Press Trust of India|Aug 16, 2022
Year-Ender 2021: DU admitted students with very high scores; how are they doing in class?
Delhi University admitted scores of students with over 100% in board exams. But opinion on the new batch, and DU’s new admission policy, is divided.
NEW DELHI: Despite most of his students having scored 100% or close in their school board exams, Nawang Gialchhen, assistant professor at Delhi University’s Shri Ram College of Commerce (SRCC) finds his first-year students less engaged, less focused than the previous batches used to be.
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The 2021 DU admissions were record-breaking. When the first list of DU cut-offs, the minimum score at which a college admits students to a specific programme, more than half a dozen courses had set cut-offs at 100%. SRCC’s first cut-off for the unreserved category for BCom (Hons) and BA (Hons) Economics was 100%. Ironically, most of these scores were earned without exams.
Due to the brutal second wave of the Covid pandemic, dozens of school boards, including the Central Board of Secondary Education (CBSE) and the Council for the Indian School Certificate Examinations (CISCE, or ICSE board) cancelled their Classes 10 and 12 board exams. Each board framed its own alternative evaluation policy but by and large most students were marked on a mix of internal assessments, Class 11 final exams and practical exams. The results were record-setting with over 70,000 students scoring above 95% in CBSE alone despite a school year where no physical classes were held and there were major disruptions.
However, among teachers in University of Delhi’s colleges, including SRCC, Hindu College, Sri Venkateswara, Sri Guru Teg Bahadur Khalsa (SGTB) College, opinion about the new entrants is divided.
Learning, evaluation changes
The generous marking in board exams, along with the continued online classes in college, has made it harder to both gauge and maintain standards of learning. “Several boards have given marks to students like anything. It's difficult for us, at the university level, to maintain the quality which we used to have earlier based on the recent shifts in evaluation patterns, and definitely, this is going to harm our result in the end,” argued Gialchhen. In college, “once students know that the examinations will be held online or in virtual mode, from day-one of college, the students lose their interest and focus”, added Gialchhen. In DU, attendance no longer carries marks and students’ attendance has also become more erratic.
“Due to virtual mode since last year, it is difficult for us to distinguish between bright students and the rest,” explained Nachiketa Singh who teaches political science at SGTB Khalsa. “In this mode of learning, it takes time to create proper communication with the students. Further, in a virtual class, it is difficult to have a two-way interaction, and then we have a system where internal assessment is done at the end of the semester. Online teaching and learning do not give you much scope for continuous evaluation. Although teachers try to get students to write assignments or reports continuously throughout the semester, to evaluate the student’s capabilities, it is still not as efficient as traditional classroom teaching and learning.”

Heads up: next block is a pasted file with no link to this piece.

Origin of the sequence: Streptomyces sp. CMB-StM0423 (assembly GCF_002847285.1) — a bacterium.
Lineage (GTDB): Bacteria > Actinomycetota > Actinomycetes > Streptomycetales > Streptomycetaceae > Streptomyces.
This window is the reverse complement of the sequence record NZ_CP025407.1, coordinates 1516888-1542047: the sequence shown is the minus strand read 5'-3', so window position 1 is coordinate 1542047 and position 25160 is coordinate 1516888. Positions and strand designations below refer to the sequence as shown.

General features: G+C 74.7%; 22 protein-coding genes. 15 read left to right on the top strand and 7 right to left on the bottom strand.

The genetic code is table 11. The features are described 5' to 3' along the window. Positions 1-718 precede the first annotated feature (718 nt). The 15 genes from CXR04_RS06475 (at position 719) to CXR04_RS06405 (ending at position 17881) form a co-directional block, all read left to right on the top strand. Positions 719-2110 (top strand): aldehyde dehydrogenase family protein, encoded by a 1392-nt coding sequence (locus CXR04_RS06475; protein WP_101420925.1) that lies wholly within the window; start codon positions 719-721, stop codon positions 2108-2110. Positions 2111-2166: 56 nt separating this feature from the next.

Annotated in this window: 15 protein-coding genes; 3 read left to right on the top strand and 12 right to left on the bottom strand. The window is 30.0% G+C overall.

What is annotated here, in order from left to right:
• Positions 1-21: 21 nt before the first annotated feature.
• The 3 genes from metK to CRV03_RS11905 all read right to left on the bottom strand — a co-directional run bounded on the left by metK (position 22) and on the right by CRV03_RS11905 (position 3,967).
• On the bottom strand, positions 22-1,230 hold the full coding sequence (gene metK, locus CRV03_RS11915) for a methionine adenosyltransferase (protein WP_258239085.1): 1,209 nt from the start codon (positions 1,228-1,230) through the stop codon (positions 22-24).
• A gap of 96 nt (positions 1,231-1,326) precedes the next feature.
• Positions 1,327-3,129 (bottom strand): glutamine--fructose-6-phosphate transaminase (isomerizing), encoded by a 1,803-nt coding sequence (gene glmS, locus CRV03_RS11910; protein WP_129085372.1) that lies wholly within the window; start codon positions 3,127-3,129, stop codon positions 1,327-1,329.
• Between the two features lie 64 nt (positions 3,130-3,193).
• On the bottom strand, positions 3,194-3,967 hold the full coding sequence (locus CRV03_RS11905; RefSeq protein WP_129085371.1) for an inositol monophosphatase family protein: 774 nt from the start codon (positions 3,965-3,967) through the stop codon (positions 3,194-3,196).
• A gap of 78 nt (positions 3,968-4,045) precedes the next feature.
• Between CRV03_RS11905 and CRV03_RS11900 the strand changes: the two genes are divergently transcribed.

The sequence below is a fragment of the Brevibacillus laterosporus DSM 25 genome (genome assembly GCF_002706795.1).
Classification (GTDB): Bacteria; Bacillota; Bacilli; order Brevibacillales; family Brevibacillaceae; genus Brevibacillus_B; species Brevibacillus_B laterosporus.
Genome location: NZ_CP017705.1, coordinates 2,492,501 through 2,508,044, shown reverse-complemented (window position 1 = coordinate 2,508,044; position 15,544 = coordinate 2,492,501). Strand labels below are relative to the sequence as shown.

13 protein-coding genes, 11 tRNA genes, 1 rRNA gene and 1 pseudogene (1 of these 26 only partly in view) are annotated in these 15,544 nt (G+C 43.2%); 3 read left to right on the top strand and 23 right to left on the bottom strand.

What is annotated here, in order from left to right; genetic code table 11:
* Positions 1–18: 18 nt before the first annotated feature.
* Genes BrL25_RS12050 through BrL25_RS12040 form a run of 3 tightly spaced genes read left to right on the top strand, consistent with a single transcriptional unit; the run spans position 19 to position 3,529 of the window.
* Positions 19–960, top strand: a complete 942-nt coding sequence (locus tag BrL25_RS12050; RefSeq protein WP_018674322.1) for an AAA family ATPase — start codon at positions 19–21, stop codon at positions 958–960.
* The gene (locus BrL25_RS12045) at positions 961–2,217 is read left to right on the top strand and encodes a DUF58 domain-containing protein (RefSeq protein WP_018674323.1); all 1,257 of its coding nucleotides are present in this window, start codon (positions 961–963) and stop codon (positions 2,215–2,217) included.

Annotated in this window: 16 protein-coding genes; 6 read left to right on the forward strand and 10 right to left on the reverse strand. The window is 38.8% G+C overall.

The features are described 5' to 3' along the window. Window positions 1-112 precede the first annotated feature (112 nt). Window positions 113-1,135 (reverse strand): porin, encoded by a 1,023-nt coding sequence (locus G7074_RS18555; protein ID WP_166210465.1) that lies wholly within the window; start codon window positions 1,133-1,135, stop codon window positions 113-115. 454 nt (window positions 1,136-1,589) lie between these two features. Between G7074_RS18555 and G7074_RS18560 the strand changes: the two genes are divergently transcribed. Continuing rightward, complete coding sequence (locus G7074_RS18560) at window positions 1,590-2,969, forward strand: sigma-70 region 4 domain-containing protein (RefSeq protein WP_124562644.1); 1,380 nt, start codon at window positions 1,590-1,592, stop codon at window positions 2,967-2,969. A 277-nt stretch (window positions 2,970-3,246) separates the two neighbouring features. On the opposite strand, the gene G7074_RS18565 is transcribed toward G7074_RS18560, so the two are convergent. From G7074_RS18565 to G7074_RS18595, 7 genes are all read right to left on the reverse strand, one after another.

SGTB Khalsa’s first cut-offs were in the 98%-99% range for many subjects.
Everyone above 90% is ‘bright’
"I think all those who have secured 90% and more marks are equally bright and not just 100% ones,” said Seema Das, teacher in-charge of political science at Hindu College where, in a class of 160 students, 120 have come in with 100% best-of-four average scores. “It is very difficult for us to evaluate, especially in the online mode of teaching due to the gap of online mode of teaching. However, after speaking to several students from the recent first year batch, I feel that the students who have joined our college are bright."
Das adds that other than marks, a student is evaluated on several parameters including extra-curricular activities and class participation. Marks are just one criterion to evaluate students' capabilities and performance, she argued.
CUCET or DUCET
The 2021 admission round caused such controversy, DU changed its admission policy altogether. In December, the DU Executive Council cleared entrance tests for admission from next year, whether the Central University Common Entrance Test (CUCET) or a separate one, DUCET. Response to this has been mixed as well with at least one section of teachers opposing it as a move that will only benefit coaching institutes. “Another Kota will be developed in Delhi,” said another SRCC teacher, asking not to be named. Kota, Rajasthan, is the hub of private coaching for national-level entrance exams such as the NEET UG for medicine and JEE Main and JEE Advanced for engineering.
Gialchhen, however, supports an entrance test. “I think the admission test would be a good way compared to the existing one because it will ensure some kind of equality. Right now, if you see the background of students entering some good colleges, most of the students are from CBSE or a few state boards. There are 15-20 states which have no representation in the good colleges of DU,” he said. Singh agreed.
Lata, who teaches Hindi at Sri Venkateswara College and does not use a last name, pointed out that DU students have been subjected to many such “experiments” — sudden, poorly thought-out policy decisions — several of which had to be rolled back. She said that DU should conduct more thorough research before implementing changes and hoped that the tests lead to more streamlined admissions and equal representation of students across colleges. “However, due to so much experimentation, students suffer which is not good at the higher education level,” she said. “The past experiments haven’t helped the overall system much.”
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